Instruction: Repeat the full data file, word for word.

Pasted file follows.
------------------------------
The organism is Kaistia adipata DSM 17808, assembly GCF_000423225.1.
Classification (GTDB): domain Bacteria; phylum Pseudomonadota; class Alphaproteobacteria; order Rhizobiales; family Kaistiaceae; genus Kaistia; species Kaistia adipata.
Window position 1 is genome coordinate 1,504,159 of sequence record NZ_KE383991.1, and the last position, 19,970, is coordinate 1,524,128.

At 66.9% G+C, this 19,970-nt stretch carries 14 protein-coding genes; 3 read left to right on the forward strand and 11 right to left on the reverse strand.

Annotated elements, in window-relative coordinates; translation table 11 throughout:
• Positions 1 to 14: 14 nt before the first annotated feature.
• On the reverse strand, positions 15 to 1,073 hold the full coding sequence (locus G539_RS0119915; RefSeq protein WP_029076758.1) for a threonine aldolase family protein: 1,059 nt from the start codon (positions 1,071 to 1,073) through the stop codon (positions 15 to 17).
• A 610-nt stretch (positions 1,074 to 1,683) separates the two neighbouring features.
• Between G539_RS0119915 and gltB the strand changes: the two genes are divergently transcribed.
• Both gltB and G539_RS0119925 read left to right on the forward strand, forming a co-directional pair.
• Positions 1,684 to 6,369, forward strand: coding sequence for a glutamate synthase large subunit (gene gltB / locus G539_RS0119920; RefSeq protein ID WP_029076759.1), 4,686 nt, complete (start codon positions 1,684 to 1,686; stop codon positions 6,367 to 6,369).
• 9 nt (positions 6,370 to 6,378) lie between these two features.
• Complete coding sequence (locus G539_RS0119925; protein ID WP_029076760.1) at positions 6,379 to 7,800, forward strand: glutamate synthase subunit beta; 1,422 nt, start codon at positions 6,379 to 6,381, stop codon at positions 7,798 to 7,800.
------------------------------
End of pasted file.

The organism is Kaistia adipata DSM 17808, assembly GCF_000423225.1.
Classification (GTDB): domain Bacteria; phylum Pseudomonadota; class Alphaproteobacteria; order Rhizobiales; family Kaistiaceae; genus Kaistia; species Kaistia adipata.
Window position 1 is genome coordinate 1,504,159 of sequence record NZ_KE383991.1, and the last position, 19,970, is coordinate 1,524,128.

At 66.9% G+C, this 19,970-nt stretch carries 14 protein-coding genes; 3 read left to right on the forward strand and 11 right to left on the reverse strand.

Annotated elements, in window-relative coordinates; translation table 11 throughout:
• Positions 1 to 14: 14 nt before the first annotated feature.
• On the reverse strand, positions 15 to 1,073 hold the full coding sequence (locus G539_RS0119915; RefSeq protein WP_029076758.1) for a threonine aldolase family protein: 1,059 nt from the start codon (positions 1,071 to 1,073) through the stop codon (positions 15 to 17).
• A 610-nt stretch (positions 1,074 to 1,683) separates the two neighbouring features.
• Between G539_RS0119915 and gltB the strand changes: the two genes are divergently transcribed.
• Both gltB and G539_RS0119925 read left to right on the forward strand, forming a co-directional pair.
• Positions 1,684 to 6,369, forward strand: coding sequence for a glutamate synthase large subunit (gene gltB / locus G539_RS0119920; RefSeq protein ID WP_029076759.1), 4,686 nt, complete (start codon positions 1,684 to 1,686; stop codon positions 6,367 to 6,369).
• 9 nt (positions 6,370 to 6,378) lie between these two features.
• Complete coding sequence (locus G539_RS0119925; protein ID WP_029076760.1) at positions 6,379 to 7,800, forward strand: glutamate synthase subunit beta; 1,422 nt, start codon at positions 6,379 to 6,381, stop codon at positions 7,798 to 7,800.